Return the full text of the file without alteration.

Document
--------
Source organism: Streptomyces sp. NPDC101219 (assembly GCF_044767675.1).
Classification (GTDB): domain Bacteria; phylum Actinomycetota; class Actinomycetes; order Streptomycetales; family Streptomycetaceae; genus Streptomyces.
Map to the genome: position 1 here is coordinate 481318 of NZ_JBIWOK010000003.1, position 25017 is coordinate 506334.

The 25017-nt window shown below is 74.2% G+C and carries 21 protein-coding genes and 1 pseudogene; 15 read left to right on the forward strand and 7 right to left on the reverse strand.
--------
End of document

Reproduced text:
Source organism: Streptomyces sp. NPDC101219 (assembly GCF_044767675.1).
Classification (GTDB): domain Bacteria; phylum Actinomycetota; class Actinomycetes; order Streptomycetales; family Streptomycetaceae; genus Streptomyces.
Map to the genome: position 1 here is coordinate 481318 of NZ_JBIWOK010000003.1, position 25017 is coordinate 506334.

The 25017-nt window shown below is 74.2% G+C and carries 21 protein-coding genes and 1 pseudogene; 15 read left to right on the forward strand and 7 right to left on the reverse strand.